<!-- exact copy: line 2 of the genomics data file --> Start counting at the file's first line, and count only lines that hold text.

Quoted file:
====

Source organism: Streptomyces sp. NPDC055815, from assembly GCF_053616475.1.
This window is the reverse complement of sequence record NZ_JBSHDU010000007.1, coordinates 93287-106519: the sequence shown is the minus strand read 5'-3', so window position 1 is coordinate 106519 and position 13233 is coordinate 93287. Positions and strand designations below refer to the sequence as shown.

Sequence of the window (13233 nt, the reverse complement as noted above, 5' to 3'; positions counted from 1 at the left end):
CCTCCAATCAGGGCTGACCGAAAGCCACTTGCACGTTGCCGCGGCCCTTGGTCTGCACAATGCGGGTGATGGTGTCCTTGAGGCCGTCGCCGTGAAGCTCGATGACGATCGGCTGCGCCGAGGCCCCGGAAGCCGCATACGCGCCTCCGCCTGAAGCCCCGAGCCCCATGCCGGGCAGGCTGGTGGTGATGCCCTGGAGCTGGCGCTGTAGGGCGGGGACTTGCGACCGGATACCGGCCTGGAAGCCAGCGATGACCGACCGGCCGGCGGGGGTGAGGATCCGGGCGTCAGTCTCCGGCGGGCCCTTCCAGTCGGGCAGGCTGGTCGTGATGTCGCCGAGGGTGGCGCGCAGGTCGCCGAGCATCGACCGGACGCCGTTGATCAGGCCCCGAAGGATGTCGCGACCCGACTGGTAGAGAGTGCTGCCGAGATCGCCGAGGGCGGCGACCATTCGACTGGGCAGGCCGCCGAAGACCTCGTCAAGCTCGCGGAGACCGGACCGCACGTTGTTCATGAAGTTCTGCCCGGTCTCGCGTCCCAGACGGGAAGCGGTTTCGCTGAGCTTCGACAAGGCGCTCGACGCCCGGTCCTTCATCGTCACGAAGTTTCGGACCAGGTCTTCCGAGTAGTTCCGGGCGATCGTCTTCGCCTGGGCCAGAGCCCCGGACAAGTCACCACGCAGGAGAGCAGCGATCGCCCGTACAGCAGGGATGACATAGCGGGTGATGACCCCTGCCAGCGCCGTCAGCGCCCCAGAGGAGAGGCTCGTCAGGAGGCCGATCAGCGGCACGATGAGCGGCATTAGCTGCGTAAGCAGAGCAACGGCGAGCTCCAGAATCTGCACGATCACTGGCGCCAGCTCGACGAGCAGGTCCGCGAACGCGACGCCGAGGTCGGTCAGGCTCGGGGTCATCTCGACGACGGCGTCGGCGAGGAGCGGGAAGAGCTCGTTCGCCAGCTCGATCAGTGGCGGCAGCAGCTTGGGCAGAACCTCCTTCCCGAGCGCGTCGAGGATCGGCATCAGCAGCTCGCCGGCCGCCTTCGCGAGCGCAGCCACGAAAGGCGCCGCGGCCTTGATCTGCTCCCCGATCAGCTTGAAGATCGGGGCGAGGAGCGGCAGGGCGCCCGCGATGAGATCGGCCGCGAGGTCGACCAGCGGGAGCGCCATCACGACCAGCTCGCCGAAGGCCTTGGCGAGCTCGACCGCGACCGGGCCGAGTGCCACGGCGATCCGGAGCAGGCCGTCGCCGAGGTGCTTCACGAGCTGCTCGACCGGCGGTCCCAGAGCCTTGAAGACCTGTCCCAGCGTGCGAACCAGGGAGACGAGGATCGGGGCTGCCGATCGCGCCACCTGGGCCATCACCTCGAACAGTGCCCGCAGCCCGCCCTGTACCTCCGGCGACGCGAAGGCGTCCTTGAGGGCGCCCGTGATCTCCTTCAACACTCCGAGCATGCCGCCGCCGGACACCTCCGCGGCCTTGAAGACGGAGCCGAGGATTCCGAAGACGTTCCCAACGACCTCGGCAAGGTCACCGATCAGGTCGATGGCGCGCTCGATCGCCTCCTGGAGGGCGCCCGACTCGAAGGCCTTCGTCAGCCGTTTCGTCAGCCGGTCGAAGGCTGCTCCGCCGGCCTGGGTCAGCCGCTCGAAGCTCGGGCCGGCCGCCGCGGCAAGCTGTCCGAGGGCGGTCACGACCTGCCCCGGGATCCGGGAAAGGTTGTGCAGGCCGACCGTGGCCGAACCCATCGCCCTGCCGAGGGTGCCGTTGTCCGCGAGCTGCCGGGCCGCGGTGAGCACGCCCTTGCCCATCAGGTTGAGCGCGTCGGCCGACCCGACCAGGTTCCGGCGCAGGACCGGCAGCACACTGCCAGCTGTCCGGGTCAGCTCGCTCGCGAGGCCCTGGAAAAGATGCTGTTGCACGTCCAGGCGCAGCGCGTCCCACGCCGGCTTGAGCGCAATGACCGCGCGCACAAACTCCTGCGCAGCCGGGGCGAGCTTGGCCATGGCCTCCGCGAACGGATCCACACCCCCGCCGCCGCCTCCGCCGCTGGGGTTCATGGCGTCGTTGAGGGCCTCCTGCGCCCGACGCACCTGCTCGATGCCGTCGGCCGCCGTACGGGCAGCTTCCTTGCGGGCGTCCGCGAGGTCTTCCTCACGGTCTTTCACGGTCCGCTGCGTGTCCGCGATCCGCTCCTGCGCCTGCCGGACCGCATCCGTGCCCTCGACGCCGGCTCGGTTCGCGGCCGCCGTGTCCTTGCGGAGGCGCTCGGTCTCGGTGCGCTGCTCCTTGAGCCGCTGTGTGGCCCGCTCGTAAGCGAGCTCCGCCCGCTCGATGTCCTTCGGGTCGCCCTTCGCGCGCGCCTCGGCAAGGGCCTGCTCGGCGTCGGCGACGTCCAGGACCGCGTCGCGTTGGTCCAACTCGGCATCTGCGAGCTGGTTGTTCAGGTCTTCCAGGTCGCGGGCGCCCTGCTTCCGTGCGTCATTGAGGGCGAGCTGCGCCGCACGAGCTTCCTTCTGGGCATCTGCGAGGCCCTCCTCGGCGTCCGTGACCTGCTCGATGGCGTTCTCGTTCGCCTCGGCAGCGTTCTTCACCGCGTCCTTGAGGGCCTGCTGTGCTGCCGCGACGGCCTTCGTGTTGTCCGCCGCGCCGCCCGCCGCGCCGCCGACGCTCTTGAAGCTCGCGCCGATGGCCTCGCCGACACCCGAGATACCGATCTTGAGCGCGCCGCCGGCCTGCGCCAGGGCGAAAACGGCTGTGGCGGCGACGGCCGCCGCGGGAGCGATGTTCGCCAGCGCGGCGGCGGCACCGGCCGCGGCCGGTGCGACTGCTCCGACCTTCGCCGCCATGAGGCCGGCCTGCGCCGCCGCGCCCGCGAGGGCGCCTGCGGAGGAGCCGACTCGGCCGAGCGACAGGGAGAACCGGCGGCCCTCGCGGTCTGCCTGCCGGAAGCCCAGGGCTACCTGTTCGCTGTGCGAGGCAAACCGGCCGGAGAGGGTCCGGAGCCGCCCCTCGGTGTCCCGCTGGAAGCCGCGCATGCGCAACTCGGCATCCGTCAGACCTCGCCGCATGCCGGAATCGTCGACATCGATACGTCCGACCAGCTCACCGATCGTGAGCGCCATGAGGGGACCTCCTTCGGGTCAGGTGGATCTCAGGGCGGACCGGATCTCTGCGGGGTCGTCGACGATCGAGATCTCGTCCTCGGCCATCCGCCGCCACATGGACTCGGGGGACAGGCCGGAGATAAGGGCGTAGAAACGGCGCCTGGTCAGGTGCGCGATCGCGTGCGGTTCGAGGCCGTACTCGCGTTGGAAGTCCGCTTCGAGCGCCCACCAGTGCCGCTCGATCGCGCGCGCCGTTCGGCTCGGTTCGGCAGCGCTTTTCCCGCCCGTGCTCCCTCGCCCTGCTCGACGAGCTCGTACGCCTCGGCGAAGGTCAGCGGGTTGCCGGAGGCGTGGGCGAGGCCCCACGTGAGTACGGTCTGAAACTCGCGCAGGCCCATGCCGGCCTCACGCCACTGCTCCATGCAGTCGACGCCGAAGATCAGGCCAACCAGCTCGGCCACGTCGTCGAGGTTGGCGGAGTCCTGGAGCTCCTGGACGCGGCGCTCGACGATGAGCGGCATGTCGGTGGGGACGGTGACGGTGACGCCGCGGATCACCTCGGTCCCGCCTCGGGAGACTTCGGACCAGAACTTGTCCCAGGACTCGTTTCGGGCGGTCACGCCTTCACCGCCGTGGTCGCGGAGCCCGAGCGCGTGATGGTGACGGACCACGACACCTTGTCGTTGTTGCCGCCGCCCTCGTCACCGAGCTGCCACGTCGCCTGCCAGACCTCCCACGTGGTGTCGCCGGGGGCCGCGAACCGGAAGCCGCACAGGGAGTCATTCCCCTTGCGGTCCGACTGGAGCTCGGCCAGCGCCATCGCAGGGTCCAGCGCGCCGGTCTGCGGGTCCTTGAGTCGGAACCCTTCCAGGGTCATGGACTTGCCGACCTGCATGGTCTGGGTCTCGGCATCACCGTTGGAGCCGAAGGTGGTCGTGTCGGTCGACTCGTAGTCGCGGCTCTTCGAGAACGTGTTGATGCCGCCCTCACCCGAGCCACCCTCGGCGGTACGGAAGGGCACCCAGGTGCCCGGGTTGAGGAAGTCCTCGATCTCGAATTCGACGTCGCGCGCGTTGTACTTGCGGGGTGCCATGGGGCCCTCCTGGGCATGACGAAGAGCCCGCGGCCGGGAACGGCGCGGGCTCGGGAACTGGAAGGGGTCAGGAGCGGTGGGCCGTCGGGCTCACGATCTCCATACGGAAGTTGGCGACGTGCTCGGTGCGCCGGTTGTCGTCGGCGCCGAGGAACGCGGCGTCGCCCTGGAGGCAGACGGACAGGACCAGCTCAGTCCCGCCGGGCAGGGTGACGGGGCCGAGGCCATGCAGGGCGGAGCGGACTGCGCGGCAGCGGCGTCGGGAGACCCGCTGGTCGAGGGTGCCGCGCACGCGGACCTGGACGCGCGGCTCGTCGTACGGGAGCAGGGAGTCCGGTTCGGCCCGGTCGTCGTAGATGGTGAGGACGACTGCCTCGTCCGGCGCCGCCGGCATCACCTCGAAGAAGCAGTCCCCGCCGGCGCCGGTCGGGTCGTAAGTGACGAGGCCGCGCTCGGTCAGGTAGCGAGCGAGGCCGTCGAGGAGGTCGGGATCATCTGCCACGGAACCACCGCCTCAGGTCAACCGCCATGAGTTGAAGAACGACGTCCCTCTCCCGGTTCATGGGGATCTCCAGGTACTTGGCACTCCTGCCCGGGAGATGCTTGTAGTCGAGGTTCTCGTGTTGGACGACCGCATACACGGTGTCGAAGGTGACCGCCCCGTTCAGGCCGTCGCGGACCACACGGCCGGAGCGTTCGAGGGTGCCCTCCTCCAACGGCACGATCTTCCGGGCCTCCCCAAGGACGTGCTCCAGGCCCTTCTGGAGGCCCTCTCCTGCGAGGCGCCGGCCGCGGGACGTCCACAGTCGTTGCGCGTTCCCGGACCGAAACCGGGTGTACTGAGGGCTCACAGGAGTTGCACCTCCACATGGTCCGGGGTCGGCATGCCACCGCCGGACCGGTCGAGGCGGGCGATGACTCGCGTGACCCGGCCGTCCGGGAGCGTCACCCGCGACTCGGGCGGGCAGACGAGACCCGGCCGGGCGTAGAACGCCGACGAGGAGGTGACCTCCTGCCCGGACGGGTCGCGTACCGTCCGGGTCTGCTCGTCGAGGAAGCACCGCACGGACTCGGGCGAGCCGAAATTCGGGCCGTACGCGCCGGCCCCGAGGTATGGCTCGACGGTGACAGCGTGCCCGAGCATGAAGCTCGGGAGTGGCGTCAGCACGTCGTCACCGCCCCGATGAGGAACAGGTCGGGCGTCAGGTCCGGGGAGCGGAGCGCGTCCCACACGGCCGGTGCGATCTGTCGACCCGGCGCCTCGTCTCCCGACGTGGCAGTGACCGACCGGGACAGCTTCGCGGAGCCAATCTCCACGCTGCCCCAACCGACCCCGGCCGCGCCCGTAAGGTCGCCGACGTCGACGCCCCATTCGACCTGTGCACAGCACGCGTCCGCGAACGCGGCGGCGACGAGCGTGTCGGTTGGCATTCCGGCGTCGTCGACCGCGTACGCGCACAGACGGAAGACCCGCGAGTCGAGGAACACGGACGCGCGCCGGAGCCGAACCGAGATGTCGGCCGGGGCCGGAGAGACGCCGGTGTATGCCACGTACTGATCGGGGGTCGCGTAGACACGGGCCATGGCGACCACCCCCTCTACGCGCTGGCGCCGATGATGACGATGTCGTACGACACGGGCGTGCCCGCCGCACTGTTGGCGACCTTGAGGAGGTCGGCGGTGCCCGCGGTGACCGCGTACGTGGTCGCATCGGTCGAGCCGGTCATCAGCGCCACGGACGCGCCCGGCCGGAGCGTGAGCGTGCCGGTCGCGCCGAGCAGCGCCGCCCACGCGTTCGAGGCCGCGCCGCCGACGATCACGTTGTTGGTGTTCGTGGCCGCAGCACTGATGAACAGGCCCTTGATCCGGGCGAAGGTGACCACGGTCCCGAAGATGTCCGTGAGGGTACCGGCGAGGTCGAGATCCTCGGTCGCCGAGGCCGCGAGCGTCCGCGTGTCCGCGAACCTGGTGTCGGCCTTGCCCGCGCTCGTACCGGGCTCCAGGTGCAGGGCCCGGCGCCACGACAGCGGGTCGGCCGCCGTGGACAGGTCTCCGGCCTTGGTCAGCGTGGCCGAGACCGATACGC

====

This window is the reverse complement of sequence record NZ_JBSHDU010000007.1, coordinates 93287-106519: the sequence shown is the minus strand read 5'-3', so window position 1 is coordinate 106519 and position 13233 is coordinate 93287. Positions and strand designations below refer to the sequence as shown.